The lawyer made a forceful plea for clemency on behalf of the accused; The complainant alleges that her treatment by the mall’s security guards amounted to forcible confinement.

 Militate/mitigate

The first is to ‘lend support, have force’; the second, to ‘alleviate, make less severe, moderate.

The totality of the circumstantial evidence militates in favour of a finding of guilt; The youth of the accused and her lack of a previous criminal record are mitigating factors that should be considered in sentencing her.

 Complex/complicated

These are interchangeable, both meaning (1) involved or intricate and (2) made up of different elements, compound.

We tend, I think, to say complex litigation but a complicated problem.

 Every one/everyone

Two words in the ‘each and every’ sense, one where you could substitute everybody.

I ate every one of the sandwiches BUT Everyone ate a sandwich.

In spite of/despite

Actually, no difference in meaning.

Despite (shortened from the earlier in despite of) perhaps sounds a little more old-fashioned?

Although or even though would also work.

Neil Guthrie (@guthrieneil)

 

Judicious use of repetition can be a very effective rhetorical device, especially in written and oral advocacy. Judicious use, mind you.

Winston Churchill made memorable use of repetition: We shall fight on the beaches, we shall fight on the landing grounds, we shall fight in the fields and in the streets, we shall fight in the hills.

Lawyerly writing, on the other hand, tends to repeat things because the writer doesn’t want to allow an iota of uncertainty by substituting a pronoun like it or that, or a synonym – or because the writer hasn’t taken the time to edit.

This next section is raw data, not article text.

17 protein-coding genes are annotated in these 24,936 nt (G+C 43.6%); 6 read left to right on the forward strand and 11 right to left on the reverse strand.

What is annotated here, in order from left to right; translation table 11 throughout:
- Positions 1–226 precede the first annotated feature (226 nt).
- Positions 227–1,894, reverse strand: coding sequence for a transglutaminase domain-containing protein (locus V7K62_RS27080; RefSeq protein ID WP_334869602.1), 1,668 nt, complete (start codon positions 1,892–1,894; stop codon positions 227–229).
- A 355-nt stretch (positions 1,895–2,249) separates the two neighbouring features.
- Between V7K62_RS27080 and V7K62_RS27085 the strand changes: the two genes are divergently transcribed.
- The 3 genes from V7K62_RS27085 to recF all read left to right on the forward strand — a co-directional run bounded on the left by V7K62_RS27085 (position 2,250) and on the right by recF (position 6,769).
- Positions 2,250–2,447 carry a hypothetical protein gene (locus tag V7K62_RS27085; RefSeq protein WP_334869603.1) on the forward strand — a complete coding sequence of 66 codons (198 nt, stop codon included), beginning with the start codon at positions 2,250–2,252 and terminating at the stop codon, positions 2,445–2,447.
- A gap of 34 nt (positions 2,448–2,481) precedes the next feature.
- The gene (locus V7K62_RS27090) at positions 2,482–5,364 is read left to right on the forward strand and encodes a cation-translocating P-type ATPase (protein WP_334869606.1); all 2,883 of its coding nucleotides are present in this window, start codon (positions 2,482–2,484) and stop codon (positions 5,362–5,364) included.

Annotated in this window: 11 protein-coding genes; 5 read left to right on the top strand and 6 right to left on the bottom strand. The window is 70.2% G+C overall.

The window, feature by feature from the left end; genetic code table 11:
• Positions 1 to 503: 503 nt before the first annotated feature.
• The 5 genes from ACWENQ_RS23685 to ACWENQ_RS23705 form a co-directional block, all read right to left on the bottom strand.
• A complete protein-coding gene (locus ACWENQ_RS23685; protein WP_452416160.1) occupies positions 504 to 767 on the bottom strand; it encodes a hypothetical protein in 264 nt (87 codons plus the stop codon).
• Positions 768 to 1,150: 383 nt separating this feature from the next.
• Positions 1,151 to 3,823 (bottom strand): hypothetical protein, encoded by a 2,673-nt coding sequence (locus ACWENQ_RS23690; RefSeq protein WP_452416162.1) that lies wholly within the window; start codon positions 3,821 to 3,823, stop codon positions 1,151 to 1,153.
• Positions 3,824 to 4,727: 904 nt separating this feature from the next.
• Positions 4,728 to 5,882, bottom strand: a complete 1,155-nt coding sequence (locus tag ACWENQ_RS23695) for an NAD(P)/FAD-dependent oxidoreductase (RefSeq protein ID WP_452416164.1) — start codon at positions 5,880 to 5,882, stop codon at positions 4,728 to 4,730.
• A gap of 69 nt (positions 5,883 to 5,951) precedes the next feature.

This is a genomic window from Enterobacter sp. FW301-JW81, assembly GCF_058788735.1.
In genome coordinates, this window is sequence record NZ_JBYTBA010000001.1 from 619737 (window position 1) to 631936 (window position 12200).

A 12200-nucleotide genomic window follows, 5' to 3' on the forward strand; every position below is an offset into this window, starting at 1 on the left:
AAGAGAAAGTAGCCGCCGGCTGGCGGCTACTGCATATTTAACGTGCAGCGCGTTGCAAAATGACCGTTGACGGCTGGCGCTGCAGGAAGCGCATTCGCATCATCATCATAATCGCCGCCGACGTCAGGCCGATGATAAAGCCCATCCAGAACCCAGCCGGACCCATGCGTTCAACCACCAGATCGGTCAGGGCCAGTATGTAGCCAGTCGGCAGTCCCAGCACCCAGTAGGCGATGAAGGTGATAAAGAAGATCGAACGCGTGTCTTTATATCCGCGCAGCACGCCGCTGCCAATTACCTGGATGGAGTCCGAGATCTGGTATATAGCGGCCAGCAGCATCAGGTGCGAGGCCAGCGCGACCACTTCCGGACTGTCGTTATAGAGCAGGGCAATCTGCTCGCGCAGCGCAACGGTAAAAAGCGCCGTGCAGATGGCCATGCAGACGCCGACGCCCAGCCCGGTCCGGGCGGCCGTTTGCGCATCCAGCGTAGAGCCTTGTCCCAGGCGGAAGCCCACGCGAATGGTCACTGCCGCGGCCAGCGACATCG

Ask yourself, for example, whether you really need to repeat a defined term ad nauseam. You may in contractual drafting, for the sake of certainty, but in a case comment or client update the context may make things clear without dull duplication. If you’re careful, it or that can work just fine.

If you read your piece aloud, you will be more likely to spot the kind of repetition that makes your prose leaden rather than lively.

Neil Guthrie (@guthrieneil)

 

This doesn’t exactly count as legal research, but I periodically get asked for to confirm that a given person was the source of a quote. Most of the time, it’s fairly easy to track down, but in other cases, I end up using https://quoteinvestigator.com. It’s a wonderful resource for those situations where the quote you’ve been given might have been said by a number of different people and not in those precise words. Note that you will need to scroll down a little bit before you find the search box on the left hand side.

Susannah Tredwell

 

Deck
Can you flip me the deck?

No, but I’ll happily send you the slides.

Page-flip
When people talk about doing a page-flip through a document, it always make me think it will be a superficial job.

Let’s be less casual, more thorough and less jargon-y: read, review or go through that document.

Skill up
Using skill as a verb is unobjectionable in constructions involving its past participle, skilled: Nancy is a skilled practitioner of municipal law.

But that’s really the only verb form you should be using. Don’t skill up; instead, be trained, get training, learn skills.

Time-frame
This can usually be avoided by merely using some formulation with time or when.

Not What’s your time-frame? but simply When do you need it? Or perhaps What’s your timing? Instead of within this time-frame, just during this period (or time).

Touch base
Apparently this derives from baseball.

It is used in business English to mean something along the lines of ‘make brief contact with someone, in order to gauge a reaction or just to say hi’.

Useful as shorthand for that, but definitely a business cliché. Try to avoid.

And it now has a NSFW definition you may not wish to invoke.

Neil Guthrie (@guthrieneil)